I Love the Smell of Facebook in the Morning … But I’m Giving it Up
OK, now you really think I’m nuts. Smell of Facebook? What’s that about? And why would you give up smelling (or reading, I guess that’s more accurate) Facebook in the morning?
If you are like me (and I know a lot of people are), you sleep with your phone not too far away. I confess I went through a period of having it under my pillow but I decided that wasn’t safe for various reasons, from low-intensity radiation near my brain all night to simple combustion. But it is definitely within reach when I wake up, so it can come with me as I start my day, staring bleary-eyed at the screen to see what the Gods of the Internet may have wrought during my enforced absence in the land of sleep. I probably look like that cute little guy in the picture.
This behaviour is a manifestation of the syndrome known as FOMO – Fear Of Missing Out. It’s a form of social anxiety, of concern about not being completely up to date on all the wonderful things going on out there. It can lead to compulsive checking of social media, not just Facebook – I also have Twitter, Pinterest and Instagram on my phone, not to mention two different flavours of email. Any and all of them are happy to entice me with notifications, or if there are none, I’m likely to check and see whether somebody said something of interest anyway.
I have been doing this sort of thing ever since I got my smartphone, over two years ago. It is apparently pretty normal behaviour for an Internet addict like myself.
So why am I giving it up? Here are a few reasons, in reverse order of importance, why not?
1. It Interferes with Sleep
How many times have you stumbled to the bathroom in the early morning, answered the call, and fallen back into bed? That’s some extra precious sleep that your body probably needs, especially if you have bad habits related to going to bed too late. That’s a whole different blog post. Forcing your eyes to focus on a bright little screen, even with the brightness reduced (which I usually do at night), makes it much more likely you’ll stay awake, even if it is too early to get up.
2. It Interferes with Waking
OK, it’s finally time, I’m up. So what am I doing? Checking the damn phone AGAIN, even though I already looked at it an hour ago, and most of my friends are in the same hemisphere as me. Granted, somebody in Israel, Iceland or Australia might have posted something Earth-shattering in the interim, but chances are they did that overnight and I already saw it. Alternatively, if I see it an hour later, the Earth’s shatter factor will probably be the same. In the meantime, I’m moving like molasses, unless I determinedly put it down somewhere out of sight. Luckily I also turn off the sound at night, so it can’t entice me with pings and buzzes. Such a great example I’m setting for my kids, who really deserve my full attention while we are getting moving in the morning.
3. It Interferes with My Intention for the Day
This is the real reason I’ve decided to take this step, although the two mentioned above are important for my health and family as well. This has to do with my mental hygiene.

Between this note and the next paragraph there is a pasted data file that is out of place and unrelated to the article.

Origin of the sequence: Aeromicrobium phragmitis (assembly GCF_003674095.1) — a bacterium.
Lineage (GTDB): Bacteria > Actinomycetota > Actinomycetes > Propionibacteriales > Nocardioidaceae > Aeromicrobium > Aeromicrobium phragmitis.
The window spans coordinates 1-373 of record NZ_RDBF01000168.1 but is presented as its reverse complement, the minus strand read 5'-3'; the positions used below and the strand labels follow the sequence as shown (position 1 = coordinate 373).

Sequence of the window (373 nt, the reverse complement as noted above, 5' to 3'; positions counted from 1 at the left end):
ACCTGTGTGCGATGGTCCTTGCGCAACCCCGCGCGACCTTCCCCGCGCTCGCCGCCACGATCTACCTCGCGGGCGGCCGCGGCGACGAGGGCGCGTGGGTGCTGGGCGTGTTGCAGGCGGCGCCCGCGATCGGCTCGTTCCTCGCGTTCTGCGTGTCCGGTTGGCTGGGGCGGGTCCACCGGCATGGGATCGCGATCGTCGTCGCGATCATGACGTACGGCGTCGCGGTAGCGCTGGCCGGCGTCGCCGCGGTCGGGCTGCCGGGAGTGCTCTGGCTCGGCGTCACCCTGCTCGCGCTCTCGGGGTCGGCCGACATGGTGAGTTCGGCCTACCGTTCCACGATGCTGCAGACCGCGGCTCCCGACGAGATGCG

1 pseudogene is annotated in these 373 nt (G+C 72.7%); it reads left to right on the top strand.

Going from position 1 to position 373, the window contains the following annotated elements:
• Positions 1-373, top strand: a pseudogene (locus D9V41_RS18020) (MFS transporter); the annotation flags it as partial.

Especially in the past month or so, my feeds, all of them, from Twitter through Facebook to email, have been overwhelmed with the “situation”. I have a fairly eclectic group of friends, from diehard lefties to those slightly to the right of Attila the Hun, and many of them have not been shy about sharing their opinions, or even better, videos and inspirational quotes from all colours of the political spectrum. I try not to look at most of them, but even a few are usually enough to put me on edge and distract me from being the best I can be in the new day.
Obviously, I can’t detach altogether, with so many friends and family in the line of fire, and with so many moral dilemmas regarding action, overreaction, propaganda, skewed reporting, lies and bias in either direction and so on. However, I don’t have to let this stream of negativity set the tone for my day. That is what is happening when it is the first thing I see in the morning.
I grew up in Israel, where neurotic fixation on the news is a way of life. I remember Reshet Bet (the talk network) being on constantly in my mother’s kitchen. We literally walked out the door on the timing of the morning news, not the actual clock (if we didn’t make it to the train tracks by the time the news quoted the day’s editorials of Nasha Strana and Uj Kelet, we would be late for school).
But now, I don’t have to make the same choices. The bad news will find me soon enough – there will be time to read my feeds, to enjoy my friends’ stories, to decide whether and how much outrage is justified about something or other. But I don’t have to do that first thing in the morning.
Life is so much better when I am dealing with those things after I’ve eaten, exercised, showered, and dealt with the realities of my day. I can set my tone for the day without new fear, anger, disgust or grief piling on top of whatever is already there.
So here is my intention (and I trust you, my friends, to help me keep to it). I will no longer be reaching for my phone first thing in the morning. I will probably have to put it somewhere else for the night for a while, but that’s OK. If there’s an emergency, we have a land line, too.
If you are truly my friend, and you see me posting or emailing anything before 8 am CST, do me a favour and kick me. Hard. My sanity will thank you.